We celebrated Read Across America Day and Dr. Seuss’s birthday on Wednesday. We had a special guest reader from Sobrato High School. She read the book What Do You Do With an Idea? by by Kobi Yamada and illustrated by Mae Besom. In the book a child has an idea, but is afraid to speak up about the idea. However, as the idea grows so does the child's confidence. And then the idea begins to grow until one day something amazing happens. It is a story for anyone, at any age, who's ever had an idea that seemed a little too big, too odd, or too difficult. It's an inspiring story that teaches you to welcome that idea, give it some space to grow, and see what happens next. Our special guest reader’s name was Faith. Ask your child to explain the two meanings of the title of this post. Later that day we wrote an email to thank our special guest reader. Part of the lesson included learning to save a file to their Google Drive and then inserting that file into the email message. While Emily Post may not approve of an email thank you note. Our reader was a high school student, so it fit the situation.
First graders participated in Long Ago Day on Friday. They traveled to four different stations on the campus to learn about life in the past. The activities included learning to embroider, write in cursive with a quill pen, make butter from cream, and try out toys from long ago. In addition, we read Ox Cart Man by Donald Hall, in which the The main character packs his goods - the wool from his sheep, the shawl his wife made, the mittens his daughter knitted, and the linen they wove. He packs the birch brooms his son carved, and even a bag of goose feathers from the barnyard geese. Then he walks for ten days to the nearest market and sells his goods, one by one - even his beloved ox. Then, with his pockets full of coins, he wanders through the market, buying provisions for his family, and returns to his home. And the cycle begins again. In addition, we read Charlie Needs a Cloak, by Tomie dePaola and learned about the steps involved in making clothing from sheep’s wool. Ask your child to tell you more about life in the past.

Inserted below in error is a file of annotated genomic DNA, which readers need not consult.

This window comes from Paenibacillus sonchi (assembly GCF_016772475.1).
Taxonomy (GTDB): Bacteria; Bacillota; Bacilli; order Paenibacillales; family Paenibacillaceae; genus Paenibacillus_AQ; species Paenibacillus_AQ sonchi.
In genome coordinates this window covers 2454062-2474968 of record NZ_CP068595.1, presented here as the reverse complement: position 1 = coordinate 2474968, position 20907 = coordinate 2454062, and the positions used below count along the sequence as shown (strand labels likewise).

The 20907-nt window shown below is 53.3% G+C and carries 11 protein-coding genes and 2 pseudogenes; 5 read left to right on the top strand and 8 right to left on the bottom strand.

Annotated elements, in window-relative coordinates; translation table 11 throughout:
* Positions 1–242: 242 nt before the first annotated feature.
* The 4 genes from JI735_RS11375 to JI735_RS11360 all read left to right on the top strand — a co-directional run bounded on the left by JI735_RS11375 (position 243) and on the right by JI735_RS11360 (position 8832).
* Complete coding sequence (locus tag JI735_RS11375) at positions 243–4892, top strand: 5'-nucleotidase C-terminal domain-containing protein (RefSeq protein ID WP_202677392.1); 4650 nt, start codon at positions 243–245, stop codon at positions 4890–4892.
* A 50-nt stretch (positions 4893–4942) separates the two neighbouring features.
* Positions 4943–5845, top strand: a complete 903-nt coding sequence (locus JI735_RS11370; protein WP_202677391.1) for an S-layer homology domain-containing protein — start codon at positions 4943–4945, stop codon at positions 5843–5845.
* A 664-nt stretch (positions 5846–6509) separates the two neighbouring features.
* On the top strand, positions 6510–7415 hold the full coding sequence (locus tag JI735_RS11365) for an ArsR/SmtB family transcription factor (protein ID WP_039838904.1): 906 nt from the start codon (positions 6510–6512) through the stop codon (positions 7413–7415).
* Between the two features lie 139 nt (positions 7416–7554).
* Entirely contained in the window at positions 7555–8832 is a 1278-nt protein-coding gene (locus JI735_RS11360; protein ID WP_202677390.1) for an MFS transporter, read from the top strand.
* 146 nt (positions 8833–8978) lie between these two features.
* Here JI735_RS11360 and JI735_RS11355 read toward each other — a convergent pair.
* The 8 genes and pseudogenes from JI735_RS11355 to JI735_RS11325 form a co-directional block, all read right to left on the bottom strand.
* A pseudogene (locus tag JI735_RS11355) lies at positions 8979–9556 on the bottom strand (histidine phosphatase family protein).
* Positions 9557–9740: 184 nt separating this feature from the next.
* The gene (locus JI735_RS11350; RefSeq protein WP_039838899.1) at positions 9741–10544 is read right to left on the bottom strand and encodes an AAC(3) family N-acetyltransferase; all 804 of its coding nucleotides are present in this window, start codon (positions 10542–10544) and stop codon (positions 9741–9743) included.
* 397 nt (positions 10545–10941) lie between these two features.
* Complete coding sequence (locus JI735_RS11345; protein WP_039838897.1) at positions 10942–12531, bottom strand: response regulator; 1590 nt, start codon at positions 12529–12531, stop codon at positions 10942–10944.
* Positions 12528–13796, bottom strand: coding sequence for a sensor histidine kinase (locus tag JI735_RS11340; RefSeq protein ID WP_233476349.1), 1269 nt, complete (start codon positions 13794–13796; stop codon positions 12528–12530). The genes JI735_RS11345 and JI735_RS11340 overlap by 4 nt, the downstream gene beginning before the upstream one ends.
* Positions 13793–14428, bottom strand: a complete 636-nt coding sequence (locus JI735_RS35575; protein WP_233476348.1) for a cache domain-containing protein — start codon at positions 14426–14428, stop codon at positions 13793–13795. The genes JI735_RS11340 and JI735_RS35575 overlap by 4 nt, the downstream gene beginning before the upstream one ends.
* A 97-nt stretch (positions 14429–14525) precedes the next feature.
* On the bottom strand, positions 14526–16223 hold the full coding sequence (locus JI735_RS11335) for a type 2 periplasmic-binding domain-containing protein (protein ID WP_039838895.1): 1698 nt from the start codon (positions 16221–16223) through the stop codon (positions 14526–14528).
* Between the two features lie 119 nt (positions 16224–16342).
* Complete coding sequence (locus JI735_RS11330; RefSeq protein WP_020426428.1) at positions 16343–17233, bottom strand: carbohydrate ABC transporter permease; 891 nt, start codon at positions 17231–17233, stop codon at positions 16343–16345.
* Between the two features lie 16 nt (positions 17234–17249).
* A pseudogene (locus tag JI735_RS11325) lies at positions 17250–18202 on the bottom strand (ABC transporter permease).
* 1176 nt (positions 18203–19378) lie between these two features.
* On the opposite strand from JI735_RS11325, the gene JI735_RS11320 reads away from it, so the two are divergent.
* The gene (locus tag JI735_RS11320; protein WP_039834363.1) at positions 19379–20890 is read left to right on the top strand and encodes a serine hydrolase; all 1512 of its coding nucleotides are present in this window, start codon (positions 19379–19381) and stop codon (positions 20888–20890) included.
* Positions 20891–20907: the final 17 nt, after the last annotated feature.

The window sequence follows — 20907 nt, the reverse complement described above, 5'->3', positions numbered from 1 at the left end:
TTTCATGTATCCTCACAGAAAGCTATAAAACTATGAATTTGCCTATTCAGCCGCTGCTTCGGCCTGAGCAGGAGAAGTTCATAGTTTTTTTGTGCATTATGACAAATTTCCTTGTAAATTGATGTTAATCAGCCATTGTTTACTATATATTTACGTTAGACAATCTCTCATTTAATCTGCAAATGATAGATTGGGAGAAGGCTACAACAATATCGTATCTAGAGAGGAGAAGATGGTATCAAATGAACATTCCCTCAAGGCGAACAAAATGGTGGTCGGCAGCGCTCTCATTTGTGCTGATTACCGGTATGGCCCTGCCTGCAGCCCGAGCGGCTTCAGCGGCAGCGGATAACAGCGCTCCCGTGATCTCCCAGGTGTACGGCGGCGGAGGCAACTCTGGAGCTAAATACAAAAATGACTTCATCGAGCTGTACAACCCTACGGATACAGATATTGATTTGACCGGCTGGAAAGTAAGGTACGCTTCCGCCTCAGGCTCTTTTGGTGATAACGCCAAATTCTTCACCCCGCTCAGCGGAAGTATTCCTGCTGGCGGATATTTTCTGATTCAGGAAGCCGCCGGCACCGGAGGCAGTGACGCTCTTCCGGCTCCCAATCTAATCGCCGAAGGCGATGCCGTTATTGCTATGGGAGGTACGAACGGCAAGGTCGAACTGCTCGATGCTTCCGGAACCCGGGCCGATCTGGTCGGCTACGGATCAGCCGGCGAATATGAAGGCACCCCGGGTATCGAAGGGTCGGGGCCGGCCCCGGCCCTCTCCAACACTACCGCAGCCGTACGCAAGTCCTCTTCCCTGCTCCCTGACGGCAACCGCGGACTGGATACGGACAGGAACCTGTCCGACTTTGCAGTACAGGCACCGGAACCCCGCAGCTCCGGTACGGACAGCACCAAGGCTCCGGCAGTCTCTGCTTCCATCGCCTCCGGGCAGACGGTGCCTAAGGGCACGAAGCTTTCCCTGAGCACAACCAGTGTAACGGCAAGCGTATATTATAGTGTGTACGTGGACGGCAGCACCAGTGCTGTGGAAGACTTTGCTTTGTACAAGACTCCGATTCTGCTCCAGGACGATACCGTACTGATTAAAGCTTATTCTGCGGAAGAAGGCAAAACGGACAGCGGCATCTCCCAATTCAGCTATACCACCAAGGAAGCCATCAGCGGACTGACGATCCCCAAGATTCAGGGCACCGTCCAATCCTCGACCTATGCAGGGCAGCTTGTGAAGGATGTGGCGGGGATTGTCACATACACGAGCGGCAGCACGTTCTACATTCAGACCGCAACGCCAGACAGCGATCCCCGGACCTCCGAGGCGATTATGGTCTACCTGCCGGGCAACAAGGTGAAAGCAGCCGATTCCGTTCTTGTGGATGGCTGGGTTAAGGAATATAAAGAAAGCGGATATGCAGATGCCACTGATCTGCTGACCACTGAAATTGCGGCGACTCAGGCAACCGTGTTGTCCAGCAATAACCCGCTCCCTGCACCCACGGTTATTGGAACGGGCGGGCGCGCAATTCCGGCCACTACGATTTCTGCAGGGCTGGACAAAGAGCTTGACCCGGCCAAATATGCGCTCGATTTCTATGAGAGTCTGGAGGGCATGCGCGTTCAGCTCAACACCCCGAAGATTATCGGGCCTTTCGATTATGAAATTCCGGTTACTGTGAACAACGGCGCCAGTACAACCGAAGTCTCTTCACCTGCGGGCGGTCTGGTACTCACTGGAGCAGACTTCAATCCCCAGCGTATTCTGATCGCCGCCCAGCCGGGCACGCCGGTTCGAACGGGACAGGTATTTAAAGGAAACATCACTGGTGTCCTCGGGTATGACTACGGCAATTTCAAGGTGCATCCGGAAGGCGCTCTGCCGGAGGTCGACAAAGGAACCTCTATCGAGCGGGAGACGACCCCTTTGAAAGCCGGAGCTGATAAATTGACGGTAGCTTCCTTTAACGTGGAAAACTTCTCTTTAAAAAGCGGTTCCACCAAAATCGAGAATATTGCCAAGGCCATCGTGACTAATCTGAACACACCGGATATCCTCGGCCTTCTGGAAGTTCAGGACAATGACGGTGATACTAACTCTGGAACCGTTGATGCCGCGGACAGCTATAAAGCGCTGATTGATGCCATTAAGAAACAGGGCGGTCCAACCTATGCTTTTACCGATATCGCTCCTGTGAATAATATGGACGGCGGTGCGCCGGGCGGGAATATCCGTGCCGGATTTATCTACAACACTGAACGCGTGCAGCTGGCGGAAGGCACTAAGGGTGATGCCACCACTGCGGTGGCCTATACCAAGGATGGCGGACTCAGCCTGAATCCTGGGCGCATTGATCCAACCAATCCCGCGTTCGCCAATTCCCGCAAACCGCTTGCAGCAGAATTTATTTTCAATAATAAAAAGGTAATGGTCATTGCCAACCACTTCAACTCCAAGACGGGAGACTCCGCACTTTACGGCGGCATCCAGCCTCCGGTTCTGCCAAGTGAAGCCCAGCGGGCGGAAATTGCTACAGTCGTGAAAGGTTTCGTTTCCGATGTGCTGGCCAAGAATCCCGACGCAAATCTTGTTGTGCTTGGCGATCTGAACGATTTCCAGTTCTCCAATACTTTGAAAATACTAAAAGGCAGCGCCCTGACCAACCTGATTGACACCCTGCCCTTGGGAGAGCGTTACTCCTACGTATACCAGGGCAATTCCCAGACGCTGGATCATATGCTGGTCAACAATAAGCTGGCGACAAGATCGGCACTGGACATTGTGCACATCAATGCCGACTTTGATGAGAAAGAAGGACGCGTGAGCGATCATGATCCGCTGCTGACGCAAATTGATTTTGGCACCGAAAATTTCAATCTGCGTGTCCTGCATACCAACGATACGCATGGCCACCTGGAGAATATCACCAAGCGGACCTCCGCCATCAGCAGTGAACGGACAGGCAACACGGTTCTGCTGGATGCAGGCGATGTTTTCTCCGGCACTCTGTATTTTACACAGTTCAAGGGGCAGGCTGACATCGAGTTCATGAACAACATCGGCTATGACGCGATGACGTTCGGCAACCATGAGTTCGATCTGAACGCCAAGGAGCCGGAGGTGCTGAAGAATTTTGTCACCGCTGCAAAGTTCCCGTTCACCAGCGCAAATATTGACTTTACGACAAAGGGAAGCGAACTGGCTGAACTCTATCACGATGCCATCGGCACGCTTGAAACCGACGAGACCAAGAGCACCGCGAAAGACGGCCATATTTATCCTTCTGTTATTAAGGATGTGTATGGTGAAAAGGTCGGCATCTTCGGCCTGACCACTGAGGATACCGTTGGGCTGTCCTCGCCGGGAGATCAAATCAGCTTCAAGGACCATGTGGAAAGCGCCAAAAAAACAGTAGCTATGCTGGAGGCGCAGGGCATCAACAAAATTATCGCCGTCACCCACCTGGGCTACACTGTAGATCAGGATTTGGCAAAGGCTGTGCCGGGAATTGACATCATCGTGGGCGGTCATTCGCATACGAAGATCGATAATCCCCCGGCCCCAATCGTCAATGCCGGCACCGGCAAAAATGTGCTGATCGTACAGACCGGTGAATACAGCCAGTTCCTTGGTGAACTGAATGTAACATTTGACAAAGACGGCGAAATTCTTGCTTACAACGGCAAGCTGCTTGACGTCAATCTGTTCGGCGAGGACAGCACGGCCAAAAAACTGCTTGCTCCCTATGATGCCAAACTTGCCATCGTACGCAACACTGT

Second graders had Plant Science Day while the first graders were out of the room. They learned about the parts of a plant. Students examined plants. Then, they drew the plant and labeled each plant part. We learned about the function of each part of the plant. We learned the roots absorb water and nutrients from the soil and hold the plant in place. The stem carries the water from the roots to the leaves. The leaves make food for the plant using a process called photosynthesis. And that flowers hold the seeds to make new plants. We read How Do Apples Grow? by Betsy Maestro and illustrated by Giulio Maestro. The book explains how an apple tree changes through the seasons and the important role insects, especially bees, play in helping apples form. Ask your child to explain how plants make food using photosynthesis. We also studied the parts of a tree and compared and contrasted the parts to a flowering plant. In our skills lessons learning about singular and plural nouns. We learned when to add es to words that have an ending in s, ss, ch, sh, or x ending. In addition we learned when to change the Y to and i and add es. In math, we began a new module in which students will be adding and subtracting within 1000.
Hello, I am Renee De Villez. This page is about the activities going on in my classroom. My audience consists of the parents of the students in my class. Other parents and teachers are welcome to read it as well.